Julian Cope presents Head Heritage

Boredoms
Seadrum / House of Sun


Released 2004 on Warner Music Japan
Reviewed by Lugia, 16/05/2018ce


The Autumnal Equinox of 2005 found me standing on a sidewalk near the Tobu Plaza in Ikebukuro, Tokyo, Japan, with a set of binaural mics and a MiniDisc, cutting field audio of the district's fall matsuri. Cut forward about nine years, when I was finally able to track down a copy of this. I jammed it into the in-dash in the car annnnnnnd...

Ha! Back to Ikebukuro!

This not-exactly-an-album by Eye and Co. is an amazing thing, really. More akin to a 'maxi-single', it consists of the two pieces you see in the title. Both different...and yet so much alike. In each case, Boredoms goes for this amazing, transcendant rush of SOUND. The only thing that changes is the character of that sound, but the end-result for the listener is the same, really: awe...pure awe.

The first one, as I mentioned, has that huge...FEEL...of the sounds on that autumn night in Tokyo. The drumming. The echoes and reverberations of thousands-years-old rhythms ricocheting off of the modern concrete, steel, and glass as the shrines of the local Shinto kami are hoisted up and carried/bounced/jostled about the streets by teams of shrine-bearers. The celebratory racket; noise for the Gods, so they too may be joyful. The washes of percussive reverberation and the sung-chant voices, starting off very low-key at the beginning, no warning of the torrent of sound to follow. But then, this amazing...piano...enters. Not mere tinkly stuff, either, but cascades of McCoy Tyner meets Martin Denny meets Sun Ra on pure crystal crank! It's intense, almost too much...but like the drumming and parading on that night in Tokyo, it washes over you and carries you along, helpless yet gleefully safe. Finally, the ride slows as the piano takes over, softly, gently, letting you back down onto the Ikebukuro sidewalk from 10,000 feet.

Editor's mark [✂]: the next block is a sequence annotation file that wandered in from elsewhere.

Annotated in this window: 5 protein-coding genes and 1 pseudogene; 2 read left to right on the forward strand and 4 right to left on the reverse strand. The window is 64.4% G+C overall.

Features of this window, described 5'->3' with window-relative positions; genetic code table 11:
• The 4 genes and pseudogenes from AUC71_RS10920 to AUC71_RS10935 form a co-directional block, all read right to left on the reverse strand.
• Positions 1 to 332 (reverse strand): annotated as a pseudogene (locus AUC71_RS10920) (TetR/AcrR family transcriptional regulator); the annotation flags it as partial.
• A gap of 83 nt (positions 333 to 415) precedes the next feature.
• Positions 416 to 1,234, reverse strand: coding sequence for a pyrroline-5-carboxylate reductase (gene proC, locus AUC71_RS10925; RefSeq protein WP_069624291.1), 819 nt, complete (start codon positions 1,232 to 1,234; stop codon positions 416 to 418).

Then, "House of Sun"...again, waves, washes of sound...but in endless faceted layers of droning sitar, guitar corruscations, like every single recording of Manuel Gottsching being played all at once with no regard for how the mix should work because...well, why the hell not! It's a labyrinth in Fmaj, for all intents and purposes; the minute you latch onto one line, another drags you off elsewhere, and slides you past endless ribbons of drone and buzz and not-patterns and on and on! This, folks, is what drugs themselves should sound like. And do!

There is no 'there' in the there that is "House of Sun". It's as if you were in all of the places that are implied by that anchoring Fmaj all at once, a satori of Fmaj that unfolds forever like some astonishing, blurry weather pattern. No forward progress at all...stasis. Droning, swirling, noodling stasis.

I've known for years that one can never be 100% prepared for whatever Mr. Y has up his samu-e sleeve. "Seadrum / House of Sun" reaffirms this. Amazing stuff, but given the obvious and powerful connection of this music to the infinite myriads of kami that are a part of everything in the Japanese cosmos, not a casual listen to say the least. But a must-listen, nevertheless!


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